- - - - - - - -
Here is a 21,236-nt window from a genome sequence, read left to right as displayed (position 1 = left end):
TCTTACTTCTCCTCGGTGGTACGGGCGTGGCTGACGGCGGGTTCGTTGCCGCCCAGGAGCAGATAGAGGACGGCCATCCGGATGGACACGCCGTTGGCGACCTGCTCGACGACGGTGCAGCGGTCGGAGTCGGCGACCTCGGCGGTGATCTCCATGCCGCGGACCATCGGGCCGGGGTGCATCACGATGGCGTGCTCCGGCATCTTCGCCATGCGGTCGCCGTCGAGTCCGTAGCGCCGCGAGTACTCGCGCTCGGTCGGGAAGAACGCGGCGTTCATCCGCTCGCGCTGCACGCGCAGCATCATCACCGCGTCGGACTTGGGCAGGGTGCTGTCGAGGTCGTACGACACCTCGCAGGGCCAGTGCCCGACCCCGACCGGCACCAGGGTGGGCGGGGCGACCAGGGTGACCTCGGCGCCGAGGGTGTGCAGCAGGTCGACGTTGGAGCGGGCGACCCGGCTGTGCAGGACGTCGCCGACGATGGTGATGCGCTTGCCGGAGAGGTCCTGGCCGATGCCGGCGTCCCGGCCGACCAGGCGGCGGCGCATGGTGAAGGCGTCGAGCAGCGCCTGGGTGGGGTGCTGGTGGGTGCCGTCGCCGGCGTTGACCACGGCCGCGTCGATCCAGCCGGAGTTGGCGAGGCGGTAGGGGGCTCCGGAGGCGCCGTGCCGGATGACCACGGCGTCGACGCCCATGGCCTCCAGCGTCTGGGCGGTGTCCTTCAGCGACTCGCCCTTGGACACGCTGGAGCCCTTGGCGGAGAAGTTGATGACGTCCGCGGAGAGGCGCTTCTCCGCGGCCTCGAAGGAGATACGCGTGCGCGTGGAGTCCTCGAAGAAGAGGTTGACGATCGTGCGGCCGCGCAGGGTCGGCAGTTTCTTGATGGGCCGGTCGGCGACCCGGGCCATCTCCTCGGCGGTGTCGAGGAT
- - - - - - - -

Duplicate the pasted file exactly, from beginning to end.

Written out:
Here is a 21,236-nt window from a genome sequence, read left to right as displayed (position 1 = left end):
TCTTACTTCTCCTCGGTGGTACGGGCGTGGCTGACGGCGGGTTCGTTGCCGCCCAGGAGCAGATAGAGGACGGCCATCCGGATGGACACGCCGTTGGCGACCTGCTCGACGACGGTGCAGCGGTCGGAGTCGGCGACCTCGGCGGTGATCTCCATGCCGCGGACCATCGGGCCGGGGTGCATCACGATGGCGTGCTCCGGCATCTTCGCCATGCGGTCGCCGTCGAGTCCGTAGCGCCGCGAGTACTCGCGCTCGGTCGGGAAGAACGCGGCGTTCATCCGCTCGCGCTGCACGCGCAGCATCATCACCGCGTCGGACTTGGGCAGGGTGCTGTCGAGGTCGTACGACACCTCGCAGGGCCAGTGCCCGACCCCGACCGGCACCAGGGTGGGCGGGGCGACCAGGGTGACCTCGGCGCCGAGGGTGTGCAGCAGGTCGACGTTGGAGCGGGCGACCCGGCTGTGCAGGACGTCGCCGACGATGGTGATGCGCTTGCCGGAGAGGTCCTGGCCGATGCCGGCGTCCCGGCCGACCAGGCGGCGGCGCATGGTGAAGGCGTCGAGCAGCGCCTGGGTGGGGTGCTGGTGGGTGCCGTCGCCGGCGTTGACCACGGCCGCGTCGATCCAGCCGGAGTTGGCGAGGCGGTAGGGGGCTCCGGAGGCGCCGTGCCGGATGACCACGGCGTCGACGCCCATGGCCTCCAGCGTCTGGGCGGTGTCCTTCAGCGACTCGCCCTTGGACACGCTGGAGCCCTTGGCGGAGAAGTTGATGACGTCCGCGGAGAGGCGCTTCTCCGCGGCCTCGAAGGAGATACGCGTGCGCGTGGAGTCCTCGAAGAAGAGGTTGACGATCGTGCGGCCGCGCAGGGTCGGCAGTTTCTTGATGGGCCGGTCGGCGACCCGGGCCATCTCCTCGGCGGTGTCGAGGAT